The building was officially dedicated seven months later, but Wilke’s architectural prowess wasn’t blamed for the building’s initial shoddiness — he would later go on to build some of the world’s first skyscrapers. Ultimately, the capitol building’s inconsistencies, exacerbated by a Chicago-based syndicate bankrolling Wilke’s operation, a years-long labor strike and a handful Texas convicts and Scottish strike-busters, contributed to the project’s hamstringing.


Texas law requires that a dog who’s attacked a human be placed on a “dangerous dog list.” These lists are updated by municipalities and counties, and many publish the dog owners’ names and where they live.

Austin has its own dangerous dog ordinance, but instead of "dangerous," the city uses the word “vicious.” The ordinance was passed more than two decades ago and is less forgiving than state law. But after an increasing number of complaints about recourse for those dogs who violate the city law, members of the Animal Advisory Commission say they’ll reconsider what it means to be a vicious dog in Austin.

City of Austin

Austin city officials gathered for a press conference today to respond publicly to news, first reported by the Austin American-Statesman, about a training that city staff attended in March on how to work and interact with women. The training session, called "The Changing Dynamics in Governance: Women Leading in Local Government," apparently attempted to address "techniques" for working with the city's new majority-female city council.

City staffers attended the session, led by Jonathan Allen, now-former City Manager of Lauderdale Lakes, Florida, in which he taught that "if you attempt to use the same communication techniques, management techniques, that you use or attempted to use in a predominantly male environment, you will be making a serious error in your professional development. Because they don't process things in the same way."

Norr, via City of Austin

It's far from a done deal, but a golf course may be coming to Distict 1 in East Austin.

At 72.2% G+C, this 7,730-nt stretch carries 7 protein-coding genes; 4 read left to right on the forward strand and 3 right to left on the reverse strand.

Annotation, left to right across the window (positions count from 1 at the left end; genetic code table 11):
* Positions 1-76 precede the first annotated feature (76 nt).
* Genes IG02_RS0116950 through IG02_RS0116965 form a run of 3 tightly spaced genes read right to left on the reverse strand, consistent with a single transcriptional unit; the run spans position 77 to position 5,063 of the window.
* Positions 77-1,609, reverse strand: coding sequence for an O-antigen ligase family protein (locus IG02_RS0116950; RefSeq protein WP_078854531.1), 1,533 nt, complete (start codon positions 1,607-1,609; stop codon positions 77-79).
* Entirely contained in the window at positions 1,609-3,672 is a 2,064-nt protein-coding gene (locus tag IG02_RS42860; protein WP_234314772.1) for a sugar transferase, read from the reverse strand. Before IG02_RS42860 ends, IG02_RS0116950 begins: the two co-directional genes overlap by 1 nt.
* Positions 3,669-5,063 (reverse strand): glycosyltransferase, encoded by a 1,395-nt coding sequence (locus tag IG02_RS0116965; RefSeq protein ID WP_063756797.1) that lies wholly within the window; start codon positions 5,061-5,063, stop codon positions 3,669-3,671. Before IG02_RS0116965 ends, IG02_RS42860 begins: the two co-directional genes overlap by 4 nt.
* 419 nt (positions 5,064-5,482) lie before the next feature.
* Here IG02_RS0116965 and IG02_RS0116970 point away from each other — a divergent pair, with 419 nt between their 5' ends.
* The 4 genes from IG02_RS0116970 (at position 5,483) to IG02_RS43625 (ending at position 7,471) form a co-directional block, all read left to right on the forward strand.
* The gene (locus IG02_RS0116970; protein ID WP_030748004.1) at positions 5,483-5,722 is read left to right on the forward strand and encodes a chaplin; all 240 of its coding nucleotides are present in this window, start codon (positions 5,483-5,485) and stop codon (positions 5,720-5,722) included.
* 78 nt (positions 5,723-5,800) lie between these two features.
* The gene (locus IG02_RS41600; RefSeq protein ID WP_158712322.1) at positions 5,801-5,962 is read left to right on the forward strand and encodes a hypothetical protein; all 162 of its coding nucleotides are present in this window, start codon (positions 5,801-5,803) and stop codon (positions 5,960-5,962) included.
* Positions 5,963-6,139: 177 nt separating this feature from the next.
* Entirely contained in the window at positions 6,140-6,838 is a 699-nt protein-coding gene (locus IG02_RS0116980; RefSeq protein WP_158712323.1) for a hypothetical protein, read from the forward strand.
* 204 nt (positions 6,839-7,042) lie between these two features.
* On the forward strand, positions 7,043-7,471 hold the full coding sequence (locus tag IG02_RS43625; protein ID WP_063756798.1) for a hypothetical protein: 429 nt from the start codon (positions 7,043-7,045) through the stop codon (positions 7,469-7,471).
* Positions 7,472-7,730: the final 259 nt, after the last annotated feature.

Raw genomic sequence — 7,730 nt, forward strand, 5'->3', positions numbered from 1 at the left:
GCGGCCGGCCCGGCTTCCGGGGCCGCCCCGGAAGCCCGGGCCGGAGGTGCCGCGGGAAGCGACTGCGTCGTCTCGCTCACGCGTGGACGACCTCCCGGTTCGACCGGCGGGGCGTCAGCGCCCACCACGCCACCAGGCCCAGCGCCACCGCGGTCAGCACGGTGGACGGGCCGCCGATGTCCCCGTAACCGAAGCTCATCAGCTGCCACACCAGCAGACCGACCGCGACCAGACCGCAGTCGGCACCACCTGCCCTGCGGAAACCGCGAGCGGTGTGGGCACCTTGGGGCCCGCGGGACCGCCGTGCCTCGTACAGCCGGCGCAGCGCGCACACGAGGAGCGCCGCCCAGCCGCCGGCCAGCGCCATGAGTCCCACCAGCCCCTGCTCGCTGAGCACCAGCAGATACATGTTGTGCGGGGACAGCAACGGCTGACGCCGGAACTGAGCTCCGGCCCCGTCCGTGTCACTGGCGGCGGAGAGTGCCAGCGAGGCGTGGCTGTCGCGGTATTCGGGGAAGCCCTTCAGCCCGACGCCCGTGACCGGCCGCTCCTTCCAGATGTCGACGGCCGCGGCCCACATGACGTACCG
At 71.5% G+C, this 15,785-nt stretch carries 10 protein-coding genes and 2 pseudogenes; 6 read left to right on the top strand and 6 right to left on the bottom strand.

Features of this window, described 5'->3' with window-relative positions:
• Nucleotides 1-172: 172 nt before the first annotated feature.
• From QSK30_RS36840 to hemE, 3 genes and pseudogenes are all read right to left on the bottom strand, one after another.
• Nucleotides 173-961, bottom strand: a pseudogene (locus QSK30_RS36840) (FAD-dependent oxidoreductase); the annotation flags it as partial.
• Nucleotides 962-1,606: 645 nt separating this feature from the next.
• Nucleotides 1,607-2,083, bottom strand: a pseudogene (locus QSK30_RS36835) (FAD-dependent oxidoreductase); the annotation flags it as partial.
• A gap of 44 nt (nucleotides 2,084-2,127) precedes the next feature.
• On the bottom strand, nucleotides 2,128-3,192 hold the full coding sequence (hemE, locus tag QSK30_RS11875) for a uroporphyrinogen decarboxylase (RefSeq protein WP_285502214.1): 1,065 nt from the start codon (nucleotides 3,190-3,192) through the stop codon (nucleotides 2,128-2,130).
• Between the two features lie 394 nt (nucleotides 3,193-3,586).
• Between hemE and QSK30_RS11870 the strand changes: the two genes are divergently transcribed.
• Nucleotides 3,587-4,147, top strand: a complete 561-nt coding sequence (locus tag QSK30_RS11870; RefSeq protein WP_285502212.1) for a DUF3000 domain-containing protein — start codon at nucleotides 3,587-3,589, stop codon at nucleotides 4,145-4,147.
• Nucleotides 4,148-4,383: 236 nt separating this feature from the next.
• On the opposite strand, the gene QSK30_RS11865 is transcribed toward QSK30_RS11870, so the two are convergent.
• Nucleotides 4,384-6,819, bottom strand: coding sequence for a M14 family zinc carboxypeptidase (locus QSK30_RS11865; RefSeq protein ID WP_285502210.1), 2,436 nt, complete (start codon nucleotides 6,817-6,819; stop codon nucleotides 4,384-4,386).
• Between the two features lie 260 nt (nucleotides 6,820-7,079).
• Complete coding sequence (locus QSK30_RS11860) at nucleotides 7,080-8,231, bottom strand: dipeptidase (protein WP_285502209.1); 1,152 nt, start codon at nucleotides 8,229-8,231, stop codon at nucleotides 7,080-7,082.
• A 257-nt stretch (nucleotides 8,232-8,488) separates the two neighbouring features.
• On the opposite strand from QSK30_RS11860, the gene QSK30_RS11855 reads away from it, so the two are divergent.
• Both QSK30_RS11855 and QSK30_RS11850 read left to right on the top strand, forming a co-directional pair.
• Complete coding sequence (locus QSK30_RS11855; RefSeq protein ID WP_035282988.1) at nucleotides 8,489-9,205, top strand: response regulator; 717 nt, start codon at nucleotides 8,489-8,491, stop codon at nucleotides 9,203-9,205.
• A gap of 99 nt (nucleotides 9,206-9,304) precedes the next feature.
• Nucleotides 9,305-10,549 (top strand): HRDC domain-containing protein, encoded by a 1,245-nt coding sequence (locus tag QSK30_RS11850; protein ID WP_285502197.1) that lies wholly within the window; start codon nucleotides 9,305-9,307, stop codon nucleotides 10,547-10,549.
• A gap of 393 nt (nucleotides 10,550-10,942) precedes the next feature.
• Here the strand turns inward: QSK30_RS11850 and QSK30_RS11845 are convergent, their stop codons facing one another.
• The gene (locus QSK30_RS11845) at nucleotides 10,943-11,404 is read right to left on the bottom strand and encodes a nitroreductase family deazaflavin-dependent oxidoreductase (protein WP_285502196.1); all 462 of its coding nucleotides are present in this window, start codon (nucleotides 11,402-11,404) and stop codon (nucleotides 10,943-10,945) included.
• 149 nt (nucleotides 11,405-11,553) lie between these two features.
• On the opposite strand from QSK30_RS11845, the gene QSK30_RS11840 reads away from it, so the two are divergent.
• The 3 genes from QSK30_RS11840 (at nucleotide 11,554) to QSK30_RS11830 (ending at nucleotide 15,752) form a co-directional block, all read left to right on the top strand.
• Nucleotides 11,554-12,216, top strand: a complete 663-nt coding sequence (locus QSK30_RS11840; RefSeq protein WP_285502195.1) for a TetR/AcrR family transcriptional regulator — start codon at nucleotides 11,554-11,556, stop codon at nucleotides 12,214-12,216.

The Austin City Council is not ready to make a final decision on the course at Walter E. Long Lake proposed by Decker Lake Golf LLC, so in the meantime, several city committees are considering the proposal.

This week, the city's Economic Development Committee showed some support for the golf course, precisely because District 1 is in dire need of economic development.

From the Austin Monitor: After hearing from several opponents of the proposed ordinance to require scrubbers on the smokestacks of restaurants that smoke meat, the City Council Committee on Economic Development voted unanimously Monday against supporting the ordinance.

Council Member Ora Houston made the motion not to pursue an ordinance initially proposed by Council Member Pio Renteria. Houston moved that individual complaints be referred to Code Compliance or the Texas Commission on Environmental Quality.

Mengwen Cao/KUT

The Austin City Council’s switch to geographic representation was aimed at electing a council that’s more in touch with their constituents’ concerns. The change has also brought voices to the council representing viewpoints that weren’t heard on the old at-large council.

One of those voices belongs to District 6 Council Member Don Zimmerman. The council member’s controversial board and commission nominations prompted two hours of debate at the dais last week. Typically, approval for nominations takes minutes of the council’s time. KUT’s Jennifer Stayton spoke with the Austin Monitor’s Michael Kanin about the move, which is the latest in a series that has put Zimmerman at odds with the council at large. It’s also demonstrated his effectiveness as the council’s chief dissenter.

Jon Shapley/KUT News

It’s no secret that there's not enough housing in Austin. The city has few homes with more than three bedrooms, and it doesn't have enough affordable housing.

There’s even a scarcity of upscale homes. Rents have risen as that market has gotten tighter, too. Has the housing demand led more landlords to engage in unfair housing practices?